Zero hours contracts are not without their detractors, but when used appropriately they provide organisations with a highly flexible talent pool. In response to public criticism about the way in which zero hours contracts were being used, the government started a public consultation in the latter part of 2014. This focused on zero hours contracts and the issue of exclusivity.
The consultation’s findings, from a diverse range of responses, have now been published. They will help shape Small Business, Enterprise and Employment Bill (“the Bill”) which is currently going through the House of Lords.
The key conclusion drawn from the consultation is that the Bill in its current form would make avoidance of the ban relatively simple.
In response the government has therefore has drafted regulations which will come into force at the same time as the Bill to prevent this:
- The Regulations will prohibit the use of exclusivity clauses in both zero-hours contracts and low income contracts (“Prescribed Contracts”). Prescribed Contracts are all contracts where a worker is entitled to receive less than a guaranteed minimum per week. The minimum will initially be £6.50 (the adult minimum wage) multiplied by the number of agreed hours;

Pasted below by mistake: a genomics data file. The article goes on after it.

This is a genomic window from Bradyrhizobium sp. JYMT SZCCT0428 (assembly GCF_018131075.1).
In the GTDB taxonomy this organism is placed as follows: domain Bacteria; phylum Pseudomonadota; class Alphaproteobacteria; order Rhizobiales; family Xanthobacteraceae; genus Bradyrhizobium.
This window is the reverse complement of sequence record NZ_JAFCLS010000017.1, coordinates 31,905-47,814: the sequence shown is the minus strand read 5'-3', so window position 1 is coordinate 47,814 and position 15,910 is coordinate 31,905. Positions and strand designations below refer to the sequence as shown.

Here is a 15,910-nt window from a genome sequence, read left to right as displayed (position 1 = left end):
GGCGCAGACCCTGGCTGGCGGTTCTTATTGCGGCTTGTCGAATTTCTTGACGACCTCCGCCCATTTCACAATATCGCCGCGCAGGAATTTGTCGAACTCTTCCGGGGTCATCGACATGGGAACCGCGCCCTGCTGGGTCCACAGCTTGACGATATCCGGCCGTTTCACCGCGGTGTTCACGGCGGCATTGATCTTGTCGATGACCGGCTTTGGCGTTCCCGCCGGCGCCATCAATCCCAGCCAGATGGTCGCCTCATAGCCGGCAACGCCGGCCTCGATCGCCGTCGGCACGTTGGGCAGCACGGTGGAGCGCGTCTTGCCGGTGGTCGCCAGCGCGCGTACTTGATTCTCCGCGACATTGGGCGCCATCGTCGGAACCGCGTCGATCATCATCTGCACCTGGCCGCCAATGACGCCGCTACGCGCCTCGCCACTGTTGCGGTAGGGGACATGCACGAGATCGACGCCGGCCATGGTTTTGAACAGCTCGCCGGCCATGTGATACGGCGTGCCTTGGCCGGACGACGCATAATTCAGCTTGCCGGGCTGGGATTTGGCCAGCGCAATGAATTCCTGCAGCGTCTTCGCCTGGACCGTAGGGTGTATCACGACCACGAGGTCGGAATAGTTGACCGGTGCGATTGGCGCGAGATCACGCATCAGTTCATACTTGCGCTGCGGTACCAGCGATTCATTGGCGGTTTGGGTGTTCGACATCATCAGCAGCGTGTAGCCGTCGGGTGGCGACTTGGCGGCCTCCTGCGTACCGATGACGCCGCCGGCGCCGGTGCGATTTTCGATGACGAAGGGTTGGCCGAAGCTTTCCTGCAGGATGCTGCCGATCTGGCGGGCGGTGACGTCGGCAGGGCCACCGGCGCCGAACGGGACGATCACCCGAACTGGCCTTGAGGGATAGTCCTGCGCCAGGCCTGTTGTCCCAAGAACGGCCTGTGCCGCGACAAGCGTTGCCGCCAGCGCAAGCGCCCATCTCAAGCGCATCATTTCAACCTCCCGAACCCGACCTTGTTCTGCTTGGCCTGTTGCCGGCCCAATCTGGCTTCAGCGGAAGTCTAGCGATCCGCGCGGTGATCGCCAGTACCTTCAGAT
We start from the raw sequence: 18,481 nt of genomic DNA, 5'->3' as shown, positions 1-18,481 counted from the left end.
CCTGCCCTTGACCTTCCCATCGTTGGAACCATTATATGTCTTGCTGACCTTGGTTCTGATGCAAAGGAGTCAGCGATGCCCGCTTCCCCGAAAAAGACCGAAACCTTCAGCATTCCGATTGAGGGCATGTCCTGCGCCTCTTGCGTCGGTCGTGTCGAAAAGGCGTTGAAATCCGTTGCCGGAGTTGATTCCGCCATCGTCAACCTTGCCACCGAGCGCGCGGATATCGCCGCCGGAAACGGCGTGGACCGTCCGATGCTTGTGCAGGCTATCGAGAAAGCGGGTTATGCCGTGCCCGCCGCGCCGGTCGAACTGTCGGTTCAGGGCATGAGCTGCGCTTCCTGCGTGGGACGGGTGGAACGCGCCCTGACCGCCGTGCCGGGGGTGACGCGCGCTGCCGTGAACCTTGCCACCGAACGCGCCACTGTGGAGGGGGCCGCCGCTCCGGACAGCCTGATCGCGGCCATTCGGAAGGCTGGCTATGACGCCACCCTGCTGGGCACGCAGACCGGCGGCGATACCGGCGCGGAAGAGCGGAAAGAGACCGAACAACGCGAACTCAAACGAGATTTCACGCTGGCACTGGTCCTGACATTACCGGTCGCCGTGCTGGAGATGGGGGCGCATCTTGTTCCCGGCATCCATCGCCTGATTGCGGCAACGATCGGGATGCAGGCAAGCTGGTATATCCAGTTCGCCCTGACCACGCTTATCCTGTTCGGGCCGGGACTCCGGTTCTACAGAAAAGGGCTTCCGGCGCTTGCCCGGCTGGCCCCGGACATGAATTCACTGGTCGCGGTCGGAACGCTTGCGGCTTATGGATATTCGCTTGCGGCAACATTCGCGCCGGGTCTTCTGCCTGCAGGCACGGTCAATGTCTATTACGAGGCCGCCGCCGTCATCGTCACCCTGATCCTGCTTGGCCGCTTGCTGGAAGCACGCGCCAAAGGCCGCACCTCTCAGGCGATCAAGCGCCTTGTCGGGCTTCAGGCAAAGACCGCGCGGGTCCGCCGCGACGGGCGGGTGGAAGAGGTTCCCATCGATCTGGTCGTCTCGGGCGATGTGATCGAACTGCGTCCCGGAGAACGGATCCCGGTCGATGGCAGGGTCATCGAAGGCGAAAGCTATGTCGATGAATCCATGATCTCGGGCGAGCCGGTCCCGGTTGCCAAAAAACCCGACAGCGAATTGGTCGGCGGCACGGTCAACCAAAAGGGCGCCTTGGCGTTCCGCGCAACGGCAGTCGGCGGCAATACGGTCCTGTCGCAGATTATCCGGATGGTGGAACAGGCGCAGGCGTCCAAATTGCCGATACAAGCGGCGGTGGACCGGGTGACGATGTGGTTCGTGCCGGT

- This regulation will not however apply to a Prescribed Contract under which the rate of pay for each hour worked under the contract is at least £20;
- Any individual who is unfairly made subject to an exclusivity clause or who is subjected to a detriment for working for another employer will be able to bring a detriment claim in the Employment Tribunal and receive compensation accordingly. The Regulations do not impose a limit on this amount; and
- An employer who contravenes the exclusivity rules could be subject other to civil penalties.
There is clear feedback from the consultation that improvements need to be made to the information, advice and guidance available with regard to zero hour contracts. The government is therefore continuing to invite business and union representatives to develop codes of practice on the fair use of zero hours contracts in their respective industries.
Those employers who use Prescribed Contracts will need to follow this new legislation closely to avoid falling foul of it and they may have to revise their contracts.
The government has also announced that it will be conducting a review of ‘employment status’ with the aim of clarifying what rights an employee is entitled to. This is in line with their drive to provide greater information and guidance. We shall report on their findings and proposals for change in due course...
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